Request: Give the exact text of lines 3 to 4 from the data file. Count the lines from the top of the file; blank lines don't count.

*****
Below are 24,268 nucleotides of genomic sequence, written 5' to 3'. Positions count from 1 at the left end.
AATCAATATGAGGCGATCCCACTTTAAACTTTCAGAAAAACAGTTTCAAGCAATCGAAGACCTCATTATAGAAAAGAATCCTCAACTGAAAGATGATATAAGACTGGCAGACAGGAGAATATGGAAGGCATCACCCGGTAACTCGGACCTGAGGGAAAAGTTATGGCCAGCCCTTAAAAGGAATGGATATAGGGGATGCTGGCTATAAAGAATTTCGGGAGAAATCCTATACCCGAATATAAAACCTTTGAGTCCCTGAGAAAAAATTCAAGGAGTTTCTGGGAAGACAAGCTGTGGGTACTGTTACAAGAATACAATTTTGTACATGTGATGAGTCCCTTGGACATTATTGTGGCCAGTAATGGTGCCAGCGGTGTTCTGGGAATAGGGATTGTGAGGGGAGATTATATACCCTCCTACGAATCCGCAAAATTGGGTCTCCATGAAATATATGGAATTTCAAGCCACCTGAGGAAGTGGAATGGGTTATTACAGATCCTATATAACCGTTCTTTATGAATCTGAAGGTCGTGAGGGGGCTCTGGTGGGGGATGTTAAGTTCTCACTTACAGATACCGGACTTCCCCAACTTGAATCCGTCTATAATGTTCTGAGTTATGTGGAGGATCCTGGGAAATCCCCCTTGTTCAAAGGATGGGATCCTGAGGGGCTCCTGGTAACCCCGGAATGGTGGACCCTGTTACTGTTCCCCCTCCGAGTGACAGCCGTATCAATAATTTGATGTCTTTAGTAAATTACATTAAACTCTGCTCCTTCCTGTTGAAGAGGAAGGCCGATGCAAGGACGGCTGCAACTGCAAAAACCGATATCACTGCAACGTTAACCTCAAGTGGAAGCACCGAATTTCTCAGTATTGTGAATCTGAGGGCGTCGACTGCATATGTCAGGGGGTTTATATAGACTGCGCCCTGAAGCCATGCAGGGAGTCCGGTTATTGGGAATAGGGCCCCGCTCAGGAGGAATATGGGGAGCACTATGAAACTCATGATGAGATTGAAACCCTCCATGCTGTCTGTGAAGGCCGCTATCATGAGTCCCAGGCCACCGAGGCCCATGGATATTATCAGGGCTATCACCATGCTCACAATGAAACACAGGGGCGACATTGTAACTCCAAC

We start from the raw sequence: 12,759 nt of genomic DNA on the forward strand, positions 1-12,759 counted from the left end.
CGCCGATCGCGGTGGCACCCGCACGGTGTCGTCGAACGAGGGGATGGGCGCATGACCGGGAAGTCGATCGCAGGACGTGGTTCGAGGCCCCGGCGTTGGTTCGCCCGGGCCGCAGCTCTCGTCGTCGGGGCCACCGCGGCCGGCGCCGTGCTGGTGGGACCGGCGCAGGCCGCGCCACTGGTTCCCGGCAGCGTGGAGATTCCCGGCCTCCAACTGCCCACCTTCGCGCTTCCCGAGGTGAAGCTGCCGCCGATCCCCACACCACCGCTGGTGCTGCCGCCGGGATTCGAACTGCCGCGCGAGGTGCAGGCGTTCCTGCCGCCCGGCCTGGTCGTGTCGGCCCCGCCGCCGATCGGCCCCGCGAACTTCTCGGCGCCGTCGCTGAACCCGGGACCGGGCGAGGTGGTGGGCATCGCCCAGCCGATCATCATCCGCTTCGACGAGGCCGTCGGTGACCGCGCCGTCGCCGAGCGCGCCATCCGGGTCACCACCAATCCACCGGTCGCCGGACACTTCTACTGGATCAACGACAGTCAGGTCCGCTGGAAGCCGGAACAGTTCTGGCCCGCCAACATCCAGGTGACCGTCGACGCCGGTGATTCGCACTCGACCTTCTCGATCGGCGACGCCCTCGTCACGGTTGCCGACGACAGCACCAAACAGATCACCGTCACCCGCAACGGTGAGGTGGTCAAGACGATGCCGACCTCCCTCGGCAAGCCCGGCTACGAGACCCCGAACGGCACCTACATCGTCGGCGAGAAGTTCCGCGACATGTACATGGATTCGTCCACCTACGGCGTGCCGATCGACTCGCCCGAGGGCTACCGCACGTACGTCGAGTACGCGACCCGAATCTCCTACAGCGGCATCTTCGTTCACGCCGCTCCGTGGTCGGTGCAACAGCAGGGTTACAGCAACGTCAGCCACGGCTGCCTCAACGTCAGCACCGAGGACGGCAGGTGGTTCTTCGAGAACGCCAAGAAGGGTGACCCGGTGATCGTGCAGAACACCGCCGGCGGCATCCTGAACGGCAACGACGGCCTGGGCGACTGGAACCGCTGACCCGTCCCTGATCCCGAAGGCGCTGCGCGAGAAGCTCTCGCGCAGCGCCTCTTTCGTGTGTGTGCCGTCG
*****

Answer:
We start from the raw sequence: 12,759 nt of genomic DNA on the forward strand, positions 1-12,759 counted from the left end.
CGCCGATCGCGGTGGCACCCGCACGGTGTCGTCGAACGAGGGGATGGGCGCATGACCGGGAAGTCGATCGCAGGACGTGGTTCGAGGCCCCGGCGTTGGTTCGCCCGGGCCGCAGCTCTCGTCGTCGGGGCCACCGCGGCCGGCGCCGTGCTGGTGGGACCGGCGCAGGCCGCGCCACTGGTTCCCGGCAGCGTGGAGATTCCCGGCCTCCAACTGCCCACCTTCGCGCTTCCCGAGGTGAAGCTGCCGCCGATCCCCACACCACCGCTGGTGCTGCCGCCGGGATTCGAACTGCCGCGCGAGGTGCAGGCGTTCCTGCCGCCCGGCCTGGTCGTGTCGGCCCCGCCGCCGATCGGCCCCGCGAACTTCTCGGCGCCGTCGCTGAACCCGGGACCGGGCGAGGTGGTGGGCATCGCCCAGCCGATCATCATCCGCTTCGACGAGGCCGTCGGTGACCGCGCCGTCGCCGAGCGCGCCATCCGGGTCACCACCAATCCACCGGTCGCCGGACACTTCTACTGGATCAACGACAGTCAGGTCCGCTGGAAGCCGGAACAGTTCTGGCCCGCCAACATCCAGGTGACCGTCGACGCCGGTGATTCGCACTCGACCTTCTCGATCGGCGACGCCCTCGTCACGGTTGCCGACGACAGCACCAAACAGATCACCGTCACCCGCAACGGTGAGGTGGTCAAGACGATGCCGACCTCCCTCGGCAAGCCCGGCTACGAGACCCCGAACGGCACCTACATCGTCGGCGAGAAGTTCCGCGACATGTACATGGATTCGTCCACCTACGGCGTGCCGATCGACTCGCCCGAGGGCTACCGCACGTACGTCGAGTACGCGACCCGAATCTCCTACAGCGGCATCTTCGTTCACGCCGCTCCGTGGTCGGTGCAACAGCAGGGTTACAGCAACGTCAGCCACGGCTGCCTCAACGTCAGCACCGAGGACGGCAGGTGGTTCTTCGAGAACGCCAAGAAGGGTGACCCGGTGATCGTGCAGAACACCGCCGGCGGCATCCTGAACGGCAACGACGGCCTGGGCGACTGGAACCGCTGACCCGTCCCTGATCCCGAAGGCGCTGCGCGAGAAGCTCTCGCGCAGCGCCTCTTTCGTGTGTGTGCCGTCG